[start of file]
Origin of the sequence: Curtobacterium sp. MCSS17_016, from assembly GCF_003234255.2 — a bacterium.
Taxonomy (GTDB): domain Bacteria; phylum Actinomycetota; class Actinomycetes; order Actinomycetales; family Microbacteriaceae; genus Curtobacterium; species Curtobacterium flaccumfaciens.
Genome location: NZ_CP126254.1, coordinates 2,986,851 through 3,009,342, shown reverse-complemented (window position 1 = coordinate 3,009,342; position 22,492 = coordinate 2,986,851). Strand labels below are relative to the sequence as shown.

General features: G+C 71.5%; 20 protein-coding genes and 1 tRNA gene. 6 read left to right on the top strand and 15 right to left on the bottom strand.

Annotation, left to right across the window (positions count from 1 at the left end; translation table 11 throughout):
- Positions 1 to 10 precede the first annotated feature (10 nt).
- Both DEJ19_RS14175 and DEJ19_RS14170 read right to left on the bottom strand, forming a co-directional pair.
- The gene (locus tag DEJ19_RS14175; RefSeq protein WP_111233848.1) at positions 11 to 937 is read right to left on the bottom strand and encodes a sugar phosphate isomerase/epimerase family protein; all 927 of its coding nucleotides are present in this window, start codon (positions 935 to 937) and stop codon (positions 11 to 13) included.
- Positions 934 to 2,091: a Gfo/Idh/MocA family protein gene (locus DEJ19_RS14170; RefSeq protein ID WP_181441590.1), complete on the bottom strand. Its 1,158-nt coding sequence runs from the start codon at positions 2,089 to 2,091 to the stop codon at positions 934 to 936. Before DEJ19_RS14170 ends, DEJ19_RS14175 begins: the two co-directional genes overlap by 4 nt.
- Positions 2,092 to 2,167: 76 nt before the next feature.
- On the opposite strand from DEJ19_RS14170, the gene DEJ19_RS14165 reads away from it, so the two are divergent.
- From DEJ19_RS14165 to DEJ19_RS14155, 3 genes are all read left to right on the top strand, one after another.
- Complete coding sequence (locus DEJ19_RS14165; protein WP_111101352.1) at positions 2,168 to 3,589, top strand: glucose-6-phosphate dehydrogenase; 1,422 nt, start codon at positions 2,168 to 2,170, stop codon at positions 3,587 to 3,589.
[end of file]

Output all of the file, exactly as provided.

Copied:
Origin of the sequence: Curtobacterium sp. MCSS17_016, from assembly GCF_003234255.2 — a bacterium.
Taxonomy (GTDB): domain Bacteria; phylum Actinomycetota; class Actinomycetes; order Actinomycetales; family Microbacteriaceae; genus Curtobacterium; species Curtobacterium flaccumfaciens.
Genome location: NZ_CP126254.1, coordinates 2,986,851 through 3,009,342, shown reverse-complemented (window position 1 = coordinate 3,009,342; position 22,492 = coordinate 2,986,851). Strand labels below are relative to the sequence as shown.

General features: G+C 71.5%; 20 protein-coding genes and 1 tRNA gene. 6 read left to right on the top strand and 15 right to left on the bottom strand.

Annotation, left to right across the window (positions count from 1 at the left end; translation table 11 throughout):
- Positions 1 to 10 precede the first annotated feature (10 nt).
- Both DEJ19_RS14175 and DEJ19_RS14170 read right to left on the bottom strand, forming a co-directional pair.
- The gene (locus tag DEJ19_RS14175; RefSeq protein WP_111233848.1) at positions 11 to 937 is read right to left on the bottom strand and encodes a sugar phosphate isomerase/epimerase family protein; all 927 of its coding nucleotides are present in this window, start codon (positions 935 to 937) and stop codon (positions 11 to 13) included.
- Positions 934 to 2,091: a Gfo/Idh/MocA family protein gene (locus DEJ19_RS14170; RefSeq protein ID WP_181441590.1), complete on the bottom strand. Its 1,158-nt coding sequence runs from the start codon at positions 2,089 to 2,091 to the stop codon at positions 934 to 936. Before DEJ19_RS14170 ends, DEJ19_RS14175 begins: the two co-directional genes overlap by 4 nt.
- Positions 2,092 to 2,167: 76 nt before the next feature.
- On the opposite strand from DEJ19_RS14170, the gene DEJ19_RS14165 reads away from it, so the two are divergent.
- From DEJ19_RS14165 to DEJ19_RS14155, 3 genes are all read left to right on the top strand, one after another.
- Complete coding sequence (locus DEJ19_RS14165; protein WP_111101352.1) at positions 2,168 to 3,589, top strand: glucose-6-phosphate dehydrogenase; 1,422 nt, start codon at positions 2,168 to 2,170, stop codon at positions 3,587 to 3,589.